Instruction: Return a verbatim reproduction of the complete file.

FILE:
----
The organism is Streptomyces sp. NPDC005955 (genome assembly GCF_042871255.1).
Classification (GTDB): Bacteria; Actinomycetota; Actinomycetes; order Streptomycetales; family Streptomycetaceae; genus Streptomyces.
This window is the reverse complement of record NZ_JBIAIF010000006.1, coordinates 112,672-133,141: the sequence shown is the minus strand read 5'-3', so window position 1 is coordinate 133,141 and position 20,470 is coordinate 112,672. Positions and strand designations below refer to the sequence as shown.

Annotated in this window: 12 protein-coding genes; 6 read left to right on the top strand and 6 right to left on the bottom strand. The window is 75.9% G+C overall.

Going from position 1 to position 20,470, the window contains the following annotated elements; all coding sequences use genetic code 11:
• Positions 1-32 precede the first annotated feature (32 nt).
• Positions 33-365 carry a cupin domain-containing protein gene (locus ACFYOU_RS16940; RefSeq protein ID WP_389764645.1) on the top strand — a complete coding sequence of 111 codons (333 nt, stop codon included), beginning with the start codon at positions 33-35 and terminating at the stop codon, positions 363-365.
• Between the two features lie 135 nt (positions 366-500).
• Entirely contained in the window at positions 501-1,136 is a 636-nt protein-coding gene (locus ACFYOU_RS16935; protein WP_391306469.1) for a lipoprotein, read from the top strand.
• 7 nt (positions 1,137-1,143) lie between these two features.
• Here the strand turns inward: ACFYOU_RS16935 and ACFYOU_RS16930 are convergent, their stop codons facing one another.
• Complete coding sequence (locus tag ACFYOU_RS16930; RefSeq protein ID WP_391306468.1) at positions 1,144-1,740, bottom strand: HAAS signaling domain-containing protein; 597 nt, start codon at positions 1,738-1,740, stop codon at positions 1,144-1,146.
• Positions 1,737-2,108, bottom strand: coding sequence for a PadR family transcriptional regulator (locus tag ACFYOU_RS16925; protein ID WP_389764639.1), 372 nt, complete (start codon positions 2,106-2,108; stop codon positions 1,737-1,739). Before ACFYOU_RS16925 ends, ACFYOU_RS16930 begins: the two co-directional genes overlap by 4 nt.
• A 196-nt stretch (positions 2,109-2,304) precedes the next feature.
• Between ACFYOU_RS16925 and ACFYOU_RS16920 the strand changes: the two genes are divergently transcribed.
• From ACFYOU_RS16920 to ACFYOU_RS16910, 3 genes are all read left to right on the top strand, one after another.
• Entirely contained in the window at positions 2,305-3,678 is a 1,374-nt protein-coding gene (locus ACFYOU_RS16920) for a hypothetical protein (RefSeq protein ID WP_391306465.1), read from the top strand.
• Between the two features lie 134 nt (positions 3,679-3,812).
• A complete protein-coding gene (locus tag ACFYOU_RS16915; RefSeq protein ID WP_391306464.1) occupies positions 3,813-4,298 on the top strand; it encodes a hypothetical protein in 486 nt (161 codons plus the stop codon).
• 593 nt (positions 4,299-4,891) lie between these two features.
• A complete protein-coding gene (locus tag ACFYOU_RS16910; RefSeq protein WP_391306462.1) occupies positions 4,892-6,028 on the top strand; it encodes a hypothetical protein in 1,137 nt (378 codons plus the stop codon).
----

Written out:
The organism is Streptomyces sp. NPDC005955 (genome assembly GCF_042871255.1).
Classification (GTDB): Bacteria; Actinomycetota; Actinomycetes; order Streptomycetales; family Streptomycetaceae; genus Streptomyces.
This window is the reverse complement of record NZ_JBIAIF010000006.1, coordinates 112,672-133,141: the sequence shown is the minus strand read 5'-3', so window position 1 is coordinate 133,141 and position 20,470 is coordinate 112,672. Positions and strand designations below refer to the sequence as shown.

Annotated in this window: 12 protein-coding genes; 6 read left to right on the top strand and 6 right to left on the bottom strand. The window is 75.9% G+C overall.

Going from position 1 to position 20,470, the window contains the following annotated elements; all coding sequences use genetic code 11:
• Positions 1-32 precede the first annotated feature (32 nt).
• Positions 33-365 carry a cupin domain-containing protein gene (locus ACFYOU_RS16940; RefSeq protein ID WP_389764645.1) on the top strand — a complete coding sequence of 111 codons (333 nt, stop codon included), beginning with the start codon at positions 33-35 and terminating at the stop codon, positions 363-365.
• Between the two features lie 135 nt (positions 366-500).
• Entirely contained in the window at positions 501-1,136 is a 636-nt protein-coding gene (locus ACFYOU_RS16935; protein WP_391306469.1) for a lipoprotein, read from the top strand.
• 7 nt (positions 1,137-1,143) lie between these two features.
• Here the strand turns inward: ACFYOU_RS16935 and ACFYOU_RS16930 are convergent, their stop codons facing one another.
• Complete coding sequence (locus tag ACFYOU_RS16930; RefSeq protein ID WP_391306468.1) at positions 1,144-1,740, bottom strand: HAAS signaling domain-containing protein; 597 nt, start codon at positions 1,738-1,740, stop codon at positions 1,144-1,146.
• Positions 1,737-2,108, bottom strand: coding sequence for a PadR family transcriptional regulator (locus tag ACFYOU_RS16925; protein ID WP_389764639.1), 372 nt, complete (start codon positions 2,106-2,108; stop codon positions 1,737-1,739). Before ACFYOU_RS16925 ends, ACFYOU_RS16930 begins: the two co-directional genes overlap by 4 nt.
• A 196-nt stretch (positions 2,109-2,304) precedes the next feature.
• Between ACFYOU_RS16925 and ACFYOU_RS16920 the strand changes: the two genes are divergently transcribed.
• From ACFYOU_RS16920 to ACFYOU_RS16910, 3 genes are all read left to right on the top strand, one after another.
• Entirely contained in the window at positions 2,305-3,678 is a 1,374-nt protein-coding gene (locus ACFYOU_RS16920) for a hypothetical protein (RefSeq protein ID WP_391306465.1), read from the top strand.
• Between the two features lie 134 nt (positions 3,679-3,812).
• A complete protein-coding gene (locus tag ACFYOU_RS16915; RefSeq protein ID WP_391306464.1) occupies positions 3,813-4,298 on the top strand; it encodes a hypothetical protein in 486 nt (161 codons plus the stop codon).
• 593 nt (positions 4,299-4,891) lie between these two features.
• A complete protein-coding gene (locus tag ACFYOU_RS16910; RefSeq protein WP_391306462.1) occupies positions 4,892-6,028 on the top strand; it encodes a hypothetical protein in 1,137 nt (378 codons plus the stop codon).